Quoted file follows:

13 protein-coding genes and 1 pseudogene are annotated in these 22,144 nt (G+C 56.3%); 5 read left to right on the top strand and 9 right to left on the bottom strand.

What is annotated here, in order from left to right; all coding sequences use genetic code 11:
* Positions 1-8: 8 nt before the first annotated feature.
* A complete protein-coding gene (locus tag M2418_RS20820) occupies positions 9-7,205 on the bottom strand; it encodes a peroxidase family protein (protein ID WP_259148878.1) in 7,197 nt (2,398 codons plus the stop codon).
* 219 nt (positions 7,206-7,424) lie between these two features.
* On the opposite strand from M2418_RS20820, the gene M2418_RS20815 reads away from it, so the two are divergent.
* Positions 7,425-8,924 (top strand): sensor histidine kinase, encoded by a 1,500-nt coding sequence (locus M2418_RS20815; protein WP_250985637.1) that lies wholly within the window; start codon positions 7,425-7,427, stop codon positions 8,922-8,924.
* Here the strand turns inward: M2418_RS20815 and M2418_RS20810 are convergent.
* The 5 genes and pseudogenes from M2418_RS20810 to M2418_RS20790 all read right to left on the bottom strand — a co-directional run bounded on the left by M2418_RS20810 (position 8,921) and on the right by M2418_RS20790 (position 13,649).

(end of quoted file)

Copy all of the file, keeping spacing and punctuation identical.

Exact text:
13 protein-coding genes and 1 pseudogene are annotated in these 22,144 nt (G+C 56.3%); 5 read left to right on the top strand and 9 right to left on the bottom strand.

What is annotated here, in order from left to right; all coding sequences use genetic code 11:
* Positions 1-8: 8 nt before the first annotated feature.
* A complete protein-coding gene (locus tag M2418_RS20820) occupies positions 9-7,205 on the bottom strand; it encodes a peroxidase family protein (protein ID WP_259148878.1) in 7,197 nt (2,398 codons plus the stop codon).
* 219 nt (positions 7,206-7,424) lie between these two features.
* On the opposite strand from M2418_RS20820, the gene M2418_RS20815 reads away from it, so the two are divergent.
* Positions 7,425-8,924 (top strand): sensor histidine kinase, encoded by a 1,500-nt coding sequence (locus M2418_RS20815; protein WP_250985637.1) that lies wholly within the window; start codon positions 7,425-7,427, stop codon positions 8,922-8,924.
* Here the strand turns inward: M2418_RS20815 and M2418_RS20810 are convergent.
* The 5 genes and pseudogenes from M2418_RS20810 to M2418_RS20790 all read right to left on the bottom strand — a co-directional run bounded on the left by M2418_RS20810 (position 8,921) and on the right by M2418_RS20790 (position 13,649).